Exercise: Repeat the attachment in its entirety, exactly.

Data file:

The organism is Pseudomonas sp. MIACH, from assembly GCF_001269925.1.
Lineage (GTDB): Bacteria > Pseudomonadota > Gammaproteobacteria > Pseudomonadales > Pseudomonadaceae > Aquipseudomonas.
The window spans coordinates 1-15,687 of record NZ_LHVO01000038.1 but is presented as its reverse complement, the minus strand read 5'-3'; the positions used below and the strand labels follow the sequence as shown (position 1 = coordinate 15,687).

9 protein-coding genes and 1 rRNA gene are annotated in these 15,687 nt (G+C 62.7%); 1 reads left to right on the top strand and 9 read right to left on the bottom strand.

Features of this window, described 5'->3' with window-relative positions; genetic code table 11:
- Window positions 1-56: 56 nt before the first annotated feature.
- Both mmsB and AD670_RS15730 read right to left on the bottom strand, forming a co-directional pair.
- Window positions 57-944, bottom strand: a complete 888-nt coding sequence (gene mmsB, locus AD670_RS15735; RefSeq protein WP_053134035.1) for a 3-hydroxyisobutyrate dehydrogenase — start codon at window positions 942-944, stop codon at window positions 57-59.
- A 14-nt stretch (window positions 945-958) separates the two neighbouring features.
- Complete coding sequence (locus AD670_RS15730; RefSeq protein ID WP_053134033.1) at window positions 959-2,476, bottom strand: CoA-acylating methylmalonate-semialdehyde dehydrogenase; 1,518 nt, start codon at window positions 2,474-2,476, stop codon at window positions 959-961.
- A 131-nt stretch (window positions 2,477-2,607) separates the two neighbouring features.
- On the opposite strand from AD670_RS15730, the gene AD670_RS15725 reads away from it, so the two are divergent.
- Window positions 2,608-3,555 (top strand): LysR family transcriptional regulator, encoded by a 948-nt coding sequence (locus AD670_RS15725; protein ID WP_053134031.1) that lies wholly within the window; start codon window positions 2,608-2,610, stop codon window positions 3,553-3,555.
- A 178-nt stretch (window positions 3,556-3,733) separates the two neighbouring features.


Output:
The organism is Pseudomonas sp. MIACH, from assembly GCF_001269925.1.
Lineage (GTDB): Bacteria > Pseudomonadota > Gammaproteobacteria > Pseudomonadales > Pseudomonadaceae > Aquipseudomonas.
The window spans coordinates 1-15,687 of record NZ_LHVO01000038.1 but is presented as its reverse complement, the minus strand read 5'-3'; the positions used below and the strand labels follow the sequence as shown (position 1 = coordinate 15,687).

9 protein-coding genes and 1 rRNA gene are annotated in these 15,687 nt (G+C 62.7%); 1 reads left to right on the top strand and 9 read right to left on the bottom strand.

Features of this window, described 5'->3' with window-relative positions; genetic code table 11:
- Window positions 1-56: 56 nt before the first annotated feature.
- Both mmsB and AD670_RS15730 read right to left on the bottom strand, forming a co-directional pair.
- Window positions 57-944, bottom strand: a complete 888-nt coding sequence (gene mmsB, locus AD670_RS15735; RefSeq protein WP_053134035.1) for a 3-hydroxyisobutyrate dehydrogenase — start codon at window positions 942-944, stop codon at window positions 57-59.
- A 14-nt stretch (window positions 945-958) separates the two neighbouring features.
- Complete coding sequence (locus AD670_RS15730; RefSeq protein ID WP_053134033.1) at window positions 959-2,476, bottom strand: CoA-acylating methylmalonate-semialdehyde dehydrogenase; 1,518 nt, start codon at window positions 2,474-2,476, stop codon at window positions 959-961.
- A 131-nt stretch (window positions 2,477-2,607) separates the two neighbouring features.
- On the opposite strand from AD670_RS15730, the gene AD670_RS15725 reads away from it, so the two are divergent.
- Window positions 2,608-3,555 (top strand): LysR family transcriptional regulator, encoded by a 948-nt coding sequence (locus AD670_RS15725; protein ID WP_053134031.1) that lies wholly within the window; start codon window positions 2,608-2,610, stop codon window positions 3,553-3,555.
- A 178-nt stretch (window positions 3,556-3,733) separates the two neighbouring features.